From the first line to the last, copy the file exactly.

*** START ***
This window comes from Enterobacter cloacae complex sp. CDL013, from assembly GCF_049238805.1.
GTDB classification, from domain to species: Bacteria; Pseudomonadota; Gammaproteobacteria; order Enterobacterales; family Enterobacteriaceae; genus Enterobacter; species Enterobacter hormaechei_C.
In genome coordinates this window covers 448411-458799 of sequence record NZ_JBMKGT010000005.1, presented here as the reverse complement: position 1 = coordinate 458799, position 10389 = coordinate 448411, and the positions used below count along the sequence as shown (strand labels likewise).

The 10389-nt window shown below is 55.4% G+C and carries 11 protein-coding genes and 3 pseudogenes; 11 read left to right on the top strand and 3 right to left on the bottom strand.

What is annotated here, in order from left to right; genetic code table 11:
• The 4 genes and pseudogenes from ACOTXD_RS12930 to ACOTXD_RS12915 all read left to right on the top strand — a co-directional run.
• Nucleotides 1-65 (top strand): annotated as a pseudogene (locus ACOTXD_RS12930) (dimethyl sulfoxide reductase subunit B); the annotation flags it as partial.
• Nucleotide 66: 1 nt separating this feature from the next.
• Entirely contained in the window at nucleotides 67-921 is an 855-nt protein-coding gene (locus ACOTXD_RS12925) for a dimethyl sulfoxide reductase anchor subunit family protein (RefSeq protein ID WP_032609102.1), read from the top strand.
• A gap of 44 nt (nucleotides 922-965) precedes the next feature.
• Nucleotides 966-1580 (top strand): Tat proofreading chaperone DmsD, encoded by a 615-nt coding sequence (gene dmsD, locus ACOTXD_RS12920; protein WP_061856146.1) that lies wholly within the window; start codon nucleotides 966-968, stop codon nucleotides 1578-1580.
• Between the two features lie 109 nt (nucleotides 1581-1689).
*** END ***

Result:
This window comes from Enterobacter cloacae complex sp. CDL013, from assembly GCF_049238805.1.
GTDB classification, from domain to species: Bacteria; Pseudomonadota; Gammaproteobacteria; order Enterobacterales; family Enterobacteriaceae; genus Enterobacter; species Enterobacter hormaechei_C.
In genome coordinates this window covers 448411-458799 of sequence record NZ_JBMKGT010000005.1, presented here as the reverse complement: position 1 = coordinate 458799, position 10389 = coordinate 448411, and the positions used below count along the sequence as shown (strand labels likewise).

The 10389-nt window shown below is 55.4% G+C and carries 11 protein-coding genes and 3 pseudogenes; 11 read left to right on the top strand and 3 right to left on the bottom strand.

What is annotated here, in order from left to right; genetic code table 11:
• The 4 genes and pseudogenes from ACOTXD_RS12930 to ACOTXD_RS12915 all read left to right on the top strand — a co-directional run.
• Nucleotides 1-65 (top strand): annotated as a pseudogene (locus ACOTXD_RS12930) (dimethyl sulfoxide reductase subunit B); the annotation flags it as partial.
• Nucleotide 66: 1 nt separating this feature from the next.
• Entirely contained in the window at nucleotides 67-921 is an 855-nt protein-coding gene (locus ACOTXD_RS12925) for a dimethyl sulfoxide reductase anchor subunit family protein (RefSeq protein ID WP_032609102.1), read from the top strand.
• A gap of 44 nt (nucleotides 922-965) precedes the next feature.
• Nucleotides 966-1580 (top strand): Tat proofreading chaperone DmsD, encoded by a 615-nt coding sequence (gene dmsD, locus ACOTXD_RS12920; protein WP_061856146.1) that lies wholly within the window; start codon nucleotides 966-968, stop codon nucleotides 1578-1580.
• Between the two features lie 109 nt (nucleotides 1581-1689).